Sunset, at least to me, keeps the new American dream alive and well — I can’t describe how exactly, it’s more of a feeling I have when I read the articles. It feels authentic, it’s not pretentious, what they feature seems within reach and tied in to our dreams and values. The vibe is genuine and down-to-earth and I like that about Sunset. I think that, as a culture, that’s what we’re all getting back to a bit, don’t you? A yearning to make connections with others and to form lasting friendships, a focus on old-fashion values, making things ourselves, raising awareness, speaking our minds just a little bit more, building communities, taking what we have and finding pleasure in it — making it better even — without struggling to replace everything the second we tire of it. Including friendships and our home.
In fact, one such article that I particularly enjoyed, though short, was in their February ‘09 issue where San Francisco shop owner Erin Rosenow from Rosenow Floral Design was featured. She spoke about her passion for quirky and vintage-inspired design and she listed the must-have tools every aspiring floral designer should have in their work area. I felt like jumping on a plane to visit Erin and her shop to see what magic she’s making with flowers in San Francisco, I imagine she’d talk to me for hours about arranging the perfect bouquet. She came across as quite accessible in the article and I liked that, her love came shining through, and that’s a recurring theme I’m finding in the articles over at Sunset. There’s passion behind each issue and it shows.
Any other Sunset readers out there? What do you think of the magazine as a whole? Do you find inspiration there? Like it? Not like it? A little in between?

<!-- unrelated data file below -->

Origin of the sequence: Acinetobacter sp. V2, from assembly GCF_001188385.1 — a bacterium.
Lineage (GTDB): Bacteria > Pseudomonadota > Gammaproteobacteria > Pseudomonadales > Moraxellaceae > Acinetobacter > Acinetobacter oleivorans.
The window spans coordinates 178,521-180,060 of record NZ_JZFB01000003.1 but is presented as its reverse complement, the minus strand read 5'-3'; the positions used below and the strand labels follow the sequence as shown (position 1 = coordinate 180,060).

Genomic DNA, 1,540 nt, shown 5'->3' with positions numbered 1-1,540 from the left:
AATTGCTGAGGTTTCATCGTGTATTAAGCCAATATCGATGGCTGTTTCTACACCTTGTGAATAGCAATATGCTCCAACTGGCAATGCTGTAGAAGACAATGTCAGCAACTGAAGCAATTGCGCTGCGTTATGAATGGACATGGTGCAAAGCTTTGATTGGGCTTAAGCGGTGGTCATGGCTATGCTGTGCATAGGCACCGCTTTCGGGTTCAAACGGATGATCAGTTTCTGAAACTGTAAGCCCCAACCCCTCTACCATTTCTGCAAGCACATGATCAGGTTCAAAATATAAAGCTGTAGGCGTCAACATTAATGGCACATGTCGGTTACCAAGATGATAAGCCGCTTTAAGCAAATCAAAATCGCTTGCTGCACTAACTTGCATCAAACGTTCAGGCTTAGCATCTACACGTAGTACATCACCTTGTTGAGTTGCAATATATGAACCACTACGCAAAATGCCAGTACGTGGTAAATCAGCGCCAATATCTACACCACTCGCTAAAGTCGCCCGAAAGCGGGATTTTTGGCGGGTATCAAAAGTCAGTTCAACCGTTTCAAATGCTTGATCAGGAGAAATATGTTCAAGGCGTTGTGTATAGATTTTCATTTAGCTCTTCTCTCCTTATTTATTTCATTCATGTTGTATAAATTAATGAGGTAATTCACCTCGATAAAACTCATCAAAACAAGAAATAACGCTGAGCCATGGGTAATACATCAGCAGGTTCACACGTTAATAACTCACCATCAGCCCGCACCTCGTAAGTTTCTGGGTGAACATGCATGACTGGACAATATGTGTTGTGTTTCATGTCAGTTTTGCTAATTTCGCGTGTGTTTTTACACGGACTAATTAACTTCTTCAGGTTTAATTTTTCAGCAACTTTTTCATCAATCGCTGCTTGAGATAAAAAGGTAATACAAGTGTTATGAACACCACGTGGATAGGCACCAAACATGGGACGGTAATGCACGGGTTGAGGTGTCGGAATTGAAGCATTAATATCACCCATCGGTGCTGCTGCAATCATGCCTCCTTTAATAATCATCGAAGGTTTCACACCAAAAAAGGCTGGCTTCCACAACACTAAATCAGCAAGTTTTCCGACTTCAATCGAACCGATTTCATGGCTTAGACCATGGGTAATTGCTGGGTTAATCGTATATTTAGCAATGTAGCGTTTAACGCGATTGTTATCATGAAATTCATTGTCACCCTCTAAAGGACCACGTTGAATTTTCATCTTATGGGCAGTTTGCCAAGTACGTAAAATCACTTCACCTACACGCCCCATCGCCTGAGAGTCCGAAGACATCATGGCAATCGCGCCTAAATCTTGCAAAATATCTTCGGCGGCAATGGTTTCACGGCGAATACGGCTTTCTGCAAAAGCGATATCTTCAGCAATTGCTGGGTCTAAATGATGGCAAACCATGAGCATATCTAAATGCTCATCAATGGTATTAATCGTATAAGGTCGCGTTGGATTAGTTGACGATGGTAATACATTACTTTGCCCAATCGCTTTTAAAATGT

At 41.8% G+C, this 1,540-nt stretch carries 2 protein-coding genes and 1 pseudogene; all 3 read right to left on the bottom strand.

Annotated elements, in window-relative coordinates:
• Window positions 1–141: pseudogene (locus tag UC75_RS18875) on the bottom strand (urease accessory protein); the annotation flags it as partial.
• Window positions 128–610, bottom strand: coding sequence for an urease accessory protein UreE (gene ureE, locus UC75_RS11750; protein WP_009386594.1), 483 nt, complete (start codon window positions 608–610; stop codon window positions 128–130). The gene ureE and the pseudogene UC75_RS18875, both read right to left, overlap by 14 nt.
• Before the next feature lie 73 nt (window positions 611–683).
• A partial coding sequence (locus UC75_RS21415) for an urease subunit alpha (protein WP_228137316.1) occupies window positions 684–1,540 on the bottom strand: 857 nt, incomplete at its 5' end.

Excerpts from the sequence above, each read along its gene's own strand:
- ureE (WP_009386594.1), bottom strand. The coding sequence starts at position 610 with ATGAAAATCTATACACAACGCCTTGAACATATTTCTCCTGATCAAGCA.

(images: rosenow florist)
I participated in a fun little magazine swap and my batch of magazines arrived yesterday; I was so excited to see these lovely goodies from Australia as I pulled them out one by one reading all of the thoughtful notes on each left by my swap partner. Thank you Martine from Green Olive Design — so much! Readers, if you’ve never participated in a magazine swap before I highly suggest giving it a go — it’s a lot of fun! Just find someone you can trust (make sure they have an established blog or business so you can track them down) from a country where you’re just dying to receive magazines from and go for it.
The way Martine and I did it is that we listed the magazines that we wanted and then each of us purchased them – brand new and current. I paid the postage for my mags and she paid the postage for hers but we didn’t charge the other for the actual magazines.
I once hosted magazine swaps on decor8 (remember?) but they became so hugely popular that it was a bit time consuming for me to pair up people so I’m not longer hosting them. BUT, if you want to find a swap partner in another country, I’ve started a thread here at Kindred where you can jump in and talk about the magazines you are looking for and see if anyone has them and wants to do a swap. My personal swap rules are that all magazines must be brand new and from the current month. You can set your own rules though, it’s up to you. Have fun swappers!
(image: holly becker)